With the school year coming to an end many parents may be searching for ways to keep their children entertained. Going to a summer camp is a great way to keep a child active but how do you choose a camp that is the best fit?
Going to summer camp is a great way for a child to stay active, but choosing the right camp isn't always easy.
“Parents have to do their homework - they know their child better than anybody,'' said Ruth Bramson, CEO of Girl Scouts of Eastern Massachusetts, which runs the Wind in the Pines Girl Scout Center in Plymouth, Mass.
Bramson said the decision should be based on what the camp offers, not on price. She said there is a big difference between keeping children busy and giving them developmental skills that they can use once they leave.
It's also important to consider the quality of the counselors who will be spending time with your child.
All counselors who work with children should be required to have background checks, including Criminal Offender Record Information checks. In addition, counselors who have professional training for working with children can make a big difference.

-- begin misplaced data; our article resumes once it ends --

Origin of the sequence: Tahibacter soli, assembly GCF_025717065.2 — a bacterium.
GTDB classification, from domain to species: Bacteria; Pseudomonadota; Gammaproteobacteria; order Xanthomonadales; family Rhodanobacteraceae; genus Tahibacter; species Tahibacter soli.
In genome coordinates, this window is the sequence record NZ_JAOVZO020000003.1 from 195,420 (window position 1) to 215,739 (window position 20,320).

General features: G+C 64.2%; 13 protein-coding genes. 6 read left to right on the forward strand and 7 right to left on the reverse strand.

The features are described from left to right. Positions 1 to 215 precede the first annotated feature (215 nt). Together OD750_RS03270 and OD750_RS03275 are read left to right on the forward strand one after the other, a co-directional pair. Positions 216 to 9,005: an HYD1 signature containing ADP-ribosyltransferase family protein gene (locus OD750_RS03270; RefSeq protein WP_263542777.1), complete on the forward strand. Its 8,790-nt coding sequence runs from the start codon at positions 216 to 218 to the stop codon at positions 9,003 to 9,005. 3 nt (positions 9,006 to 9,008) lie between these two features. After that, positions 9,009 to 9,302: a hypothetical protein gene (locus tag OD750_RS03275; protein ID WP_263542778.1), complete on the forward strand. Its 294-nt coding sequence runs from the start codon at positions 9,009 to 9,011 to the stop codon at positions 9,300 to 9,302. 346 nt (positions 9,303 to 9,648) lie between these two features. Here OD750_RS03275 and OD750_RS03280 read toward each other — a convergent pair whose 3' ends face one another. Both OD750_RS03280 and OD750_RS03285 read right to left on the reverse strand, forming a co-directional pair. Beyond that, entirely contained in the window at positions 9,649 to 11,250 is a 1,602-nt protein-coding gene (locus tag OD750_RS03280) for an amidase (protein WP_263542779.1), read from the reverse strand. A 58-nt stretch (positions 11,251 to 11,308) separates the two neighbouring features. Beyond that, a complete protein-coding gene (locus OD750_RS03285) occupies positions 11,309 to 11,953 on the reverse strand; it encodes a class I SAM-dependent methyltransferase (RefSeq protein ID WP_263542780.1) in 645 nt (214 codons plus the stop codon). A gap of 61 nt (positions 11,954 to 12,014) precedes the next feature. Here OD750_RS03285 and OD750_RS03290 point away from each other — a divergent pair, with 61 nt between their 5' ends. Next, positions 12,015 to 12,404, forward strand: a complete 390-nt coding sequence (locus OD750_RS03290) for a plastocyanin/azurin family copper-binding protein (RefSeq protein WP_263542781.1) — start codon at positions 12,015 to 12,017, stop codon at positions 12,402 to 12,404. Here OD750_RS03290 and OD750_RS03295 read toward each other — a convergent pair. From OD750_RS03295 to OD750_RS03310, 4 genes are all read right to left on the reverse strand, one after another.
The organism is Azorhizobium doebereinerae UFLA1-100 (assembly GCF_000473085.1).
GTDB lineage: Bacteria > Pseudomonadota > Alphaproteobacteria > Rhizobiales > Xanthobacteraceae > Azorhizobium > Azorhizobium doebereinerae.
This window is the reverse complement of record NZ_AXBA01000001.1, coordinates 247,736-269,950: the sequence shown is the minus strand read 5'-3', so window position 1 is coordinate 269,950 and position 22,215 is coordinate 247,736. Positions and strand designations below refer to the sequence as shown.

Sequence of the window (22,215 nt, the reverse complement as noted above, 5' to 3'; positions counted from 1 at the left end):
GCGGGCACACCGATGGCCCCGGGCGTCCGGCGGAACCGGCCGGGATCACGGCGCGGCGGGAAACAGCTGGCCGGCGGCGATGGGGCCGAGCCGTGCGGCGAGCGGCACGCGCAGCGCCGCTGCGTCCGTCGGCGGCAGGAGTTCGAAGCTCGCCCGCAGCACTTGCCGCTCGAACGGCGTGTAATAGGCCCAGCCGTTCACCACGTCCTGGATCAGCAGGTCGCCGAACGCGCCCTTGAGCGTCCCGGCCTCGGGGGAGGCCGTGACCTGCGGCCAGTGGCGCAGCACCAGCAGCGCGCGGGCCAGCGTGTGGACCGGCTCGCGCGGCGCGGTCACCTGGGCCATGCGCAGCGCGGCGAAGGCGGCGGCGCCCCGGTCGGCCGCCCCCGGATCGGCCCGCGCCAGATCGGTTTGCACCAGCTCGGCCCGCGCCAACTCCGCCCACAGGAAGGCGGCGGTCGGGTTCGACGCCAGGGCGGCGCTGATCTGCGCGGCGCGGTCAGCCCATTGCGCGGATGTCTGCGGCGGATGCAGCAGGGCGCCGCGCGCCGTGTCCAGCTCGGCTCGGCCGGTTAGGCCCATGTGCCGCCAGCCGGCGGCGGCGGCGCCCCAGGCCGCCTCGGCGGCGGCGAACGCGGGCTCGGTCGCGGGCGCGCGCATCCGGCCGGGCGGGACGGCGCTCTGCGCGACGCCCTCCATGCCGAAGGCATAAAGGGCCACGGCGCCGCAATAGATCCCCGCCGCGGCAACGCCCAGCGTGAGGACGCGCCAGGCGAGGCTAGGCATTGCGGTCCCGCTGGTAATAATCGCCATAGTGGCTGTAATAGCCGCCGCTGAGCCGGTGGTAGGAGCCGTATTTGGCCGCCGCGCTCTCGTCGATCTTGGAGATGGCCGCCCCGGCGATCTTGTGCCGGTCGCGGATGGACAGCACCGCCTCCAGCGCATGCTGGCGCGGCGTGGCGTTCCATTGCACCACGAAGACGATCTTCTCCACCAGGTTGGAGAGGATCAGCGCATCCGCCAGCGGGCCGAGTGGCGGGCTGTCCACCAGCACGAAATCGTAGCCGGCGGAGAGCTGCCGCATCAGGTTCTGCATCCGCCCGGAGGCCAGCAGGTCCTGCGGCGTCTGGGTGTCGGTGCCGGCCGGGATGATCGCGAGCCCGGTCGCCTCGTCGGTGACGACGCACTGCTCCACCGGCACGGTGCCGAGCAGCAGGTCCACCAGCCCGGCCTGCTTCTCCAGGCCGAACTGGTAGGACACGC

There are several accreditations that camps can acquire from organizations such as the American Camp Association. These groups conduct rigorous inspections of the camps that include food, buildings and staffing. Bramson said that while accreditation does not offer any guarantees, it certainly does provide evidence of a camp's commitment.
Jim Kelly, owner and director of the Meadowcroft Day Camp in Norwell, Mass., said a camp's philosophy should also be a major consideration in any decision.
“I would look at who's operating the camp,'' he said. “What do they believe in dealing with children? Are they involved with the kids or are they just back in some classroom as an administrator?''
Kelly said you should ask questions pertinent to your child's needs. If the child has health or behavioral problems, ask how the camp would handle them.
Kelly also said visiting the camp in advance can be important. Consider what is included for the cost. Some camps provide transportation and food while others do not.
Kelly recommends spending some time talking with your child about which camp, of your top choices, he or she might want to attend.
Shaunna Gately may be reached at email@example.com.